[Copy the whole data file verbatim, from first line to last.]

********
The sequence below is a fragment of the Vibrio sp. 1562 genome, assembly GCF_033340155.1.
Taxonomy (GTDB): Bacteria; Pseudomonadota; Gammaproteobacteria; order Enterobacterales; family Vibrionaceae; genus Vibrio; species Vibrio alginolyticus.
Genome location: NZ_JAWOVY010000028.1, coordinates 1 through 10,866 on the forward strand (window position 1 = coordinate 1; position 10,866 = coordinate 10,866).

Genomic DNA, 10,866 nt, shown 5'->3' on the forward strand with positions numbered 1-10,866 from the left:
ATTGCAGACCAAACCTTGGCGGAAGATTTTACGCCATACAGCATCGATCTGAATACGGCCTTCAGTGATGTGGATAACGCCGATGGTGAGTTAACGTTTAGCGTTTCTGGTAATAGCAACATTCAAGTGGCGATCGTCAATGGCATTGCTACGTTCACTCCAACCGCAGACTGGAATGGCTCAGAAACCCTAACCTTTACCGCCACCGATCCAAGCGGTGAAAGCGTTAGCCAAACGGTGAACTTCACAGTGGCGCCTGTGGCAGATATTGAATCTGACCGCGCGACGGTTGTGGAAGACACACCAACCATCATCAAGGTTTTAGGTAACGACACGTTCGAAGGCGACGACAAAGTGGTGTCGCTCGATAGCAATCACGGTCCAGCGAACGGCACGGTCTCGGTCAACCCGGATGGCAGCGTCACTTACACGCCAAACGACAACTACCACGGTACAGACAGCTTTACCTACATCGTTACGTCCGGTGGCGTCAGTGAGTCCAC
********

The sequence below is a fragment of the Vibrio sp. 1562 genome, assembly GCF_033340155.1.
Taxonomy (GTDB): Bacteria; Pseudomonadota; Gammaproteobacteria; order Enterobacterales; family Vibrionaceae; genus Vibrio; species Vibrio alginolyticus.
Genome location: NZ_JAWOVY010000028.1, coordinates 1 through 10,866 on the forward strand (window position 1 = coordinate 1; position 10,866 = coordinate 10,866).

Genomic DNA, 10,866 nt, shown 5'->3' on the forward strand with positions numbered 1-10,866 from the left:
ATTGCAGACCAAACCTTGGCGGAAGATTTTACGCCATACAGCATCGATCTGAATACGGCCTTCAGTGATGTGGATAACGCCGATGGTGAGTTAACGTTTAGCGTTTCTGGTAATAGCAACATTCAAGTGGCGATCGTCAATGGCATTGCTACGTTCACTCCAACCGCAGACTGGAATGGCTCAGAAACCCTAACCTTTACCGCCACCGATCCAAGCGGTGAAAGCGTTAGCCAAACGGTGAACTTCACAGTGGCGCCTGTGGCAGATATTGAATCTGACCGCGCGACGGTTGTGGAAGACACACCAACCATCATCAAGGTTTTAGGTAACGACACGTTCGAAGGCGACGACAAAGTGGTGTCGCTCGATAGCAATCACGGTCCAGCGAACGGCACGGTCTCGGTCAACCCGGATGGCAGCGTCACTTACACGCCAAACGACAACTACCACGGTACAGACAGCTTTACCTACATCGTTACGTCCGGTGGCGTCAGTGAGTCCAC